The wild landscape of the Cliffs of Moher and the Burren has an ethereal, magical quality that captures the imagination and has inspired a wealth of intriguing folklore and fantastical tales.
I feel like I’m on the edge of the world.
The stony path along the cliff’s edge meanders before me and the winds synchronise with the crashing waves to create a howling soundtrack to my walk. The great expanse of the Atlantic Ocean stretches as far as the eye can see, all the way to the US.
This is my first venture to the UNESCO certified Burren and Cliffs of Moher Geopark in Co Clare, highlights of a coastal touring route along Ireland’s west coast that has become known as the Wild Atlantic Way. After some cursory research, these iconic landmarks and the mythology that has evolved around them had begun to fascinate me.
A haunting and untamed landscape, this windswept corner of Co Clare has long captivated poets, writers and artists including WB Yeats, Irish-Australian painter Sir Sidney Nolan, JM Synge and allegedly JRR Tolkien. Research by Tolkien scholars suggest the author of The Hobbit and The Lord of the Rings was probably influenced by the scenery and Celtic folklore during his stay in the west of Ireland in the 1950s.
While the Tolkien link may be unproven, there is no denying the magical quality that pervades the area. At the highest headland on the Cliffs, a Gothic viewing point known as O’ Brien’s Tower commands unparalleled views of spectacular scenery. Visibility can be temperamental on the cliffs but I am in luck; the sun emerges to reveal breathtaking sights of the Aran Islands and Galway Bay, the Twelve Pins and the Maum Turk mountains in Connemara, Loop Head, the Dingle Peninsula and the Blasket Islands in Kerry.
A bird swirls above me, a solitary ambassador for the thousands of seabirds that have made their home on the cliffs. Standing here, I think of the countless people who have been transfixed in this same spot gazing outwards, perhaps imagining a better life in the New World or just savouring the intoxicating beauty before them.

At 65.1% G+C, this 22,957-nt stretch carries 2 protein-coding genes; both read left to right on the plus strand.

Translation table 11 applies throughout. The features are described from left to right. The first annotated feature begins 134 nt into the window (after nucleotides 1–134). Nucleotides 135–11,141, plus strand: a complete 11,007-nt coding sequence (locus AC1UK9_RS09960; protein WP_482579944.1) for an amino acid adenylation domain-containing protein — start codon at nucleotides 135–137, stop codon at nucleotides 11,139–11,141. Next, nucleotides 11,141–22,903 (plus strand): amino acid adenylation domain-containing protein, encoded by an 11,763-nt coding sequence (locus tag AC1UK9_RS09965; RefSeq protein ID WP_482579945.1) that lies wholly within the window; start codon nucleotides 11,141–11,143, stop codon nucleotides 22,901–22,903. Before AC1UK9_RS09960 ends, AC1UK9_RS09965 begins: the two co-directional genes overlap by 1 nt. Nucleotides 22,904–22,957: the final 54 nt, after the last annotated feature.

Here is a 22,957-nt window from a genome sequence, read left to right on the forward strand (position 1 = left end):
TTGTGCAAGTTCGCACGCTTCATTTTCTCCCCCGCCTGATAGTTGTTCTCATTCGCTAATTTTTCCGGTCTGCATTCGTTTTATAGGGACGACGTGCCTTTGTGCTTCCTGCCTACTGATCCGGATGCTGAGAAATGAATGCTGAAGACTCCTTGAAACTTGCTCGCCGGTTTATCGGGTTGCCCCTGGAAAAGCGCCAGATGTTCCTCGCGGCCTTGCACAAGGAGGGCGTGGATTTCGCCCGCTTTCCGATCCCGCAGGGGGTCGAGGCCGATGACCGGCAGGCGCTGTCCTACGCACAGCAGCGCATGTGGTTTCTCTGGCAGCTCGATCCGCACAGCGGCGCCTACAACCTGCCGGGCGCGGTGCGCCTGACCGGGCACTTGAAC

Legends of the fall
Unsurprisingly, the otherworldly quality of the cliffs has inspired a host of fantastical tales ranging from the whimsical to the downright disturbing. Some of these legends have become immortalised in the names of its natural features. Just below the tower, a jagged rock juts out from the sea with a vaguely ominous air. Known as Hags Head, the rock is supposedly named after a lovelorn witch called Mal who fell head over heels for Celtic hero Cúchulainn. But proving that supernatural powers are no barrier to ill-advised romantic attachments, Mal chased the object of her unrequited affections all around Ireland until they reached the Cliffs of Moher.
Cúchulainn leapt to the island known as Diarmund and Grainne’s Rock with Mal in hot pursuit. Buoyed by a gust of wind, she leapt after him and the dashing warrior immediately leapt back. But on her second leap, the wind failed her and poor Mal fell and crashed onto the rocks below dyeing the waves crimson with her blood. According to the legend, she was transformed into a rather angry looking rock – serving as a cautionary tale about the perils of obsessive behaviour ever since.
From Hags Head the cliffs stretch 8km to Aill Na Searach or the Cliff of Foals, which derives its name from the story of how the mythical Celtic Gods, the Tuatha De Danann, met their end. After the invasion of Christianity, the magical people transformed into horses and took refuge in a cave near the cliffs for centuries. But when they finally emerged from the darkness; only seven foals remained. Dazzled by the sunlight, they galloped frenziedly along the edge of the cliffs before plummeting to their deaths. Academics have also made links between the tragic Tuatha De Danann and Tolkien’s mystical elvish people.
Other memorable folklore include tales of a fisherman who ensnared a mermaid by stealing her magic cloak and a giant killer eel that emerged from the ocean to wreak destruction before being killed by St Macreehy.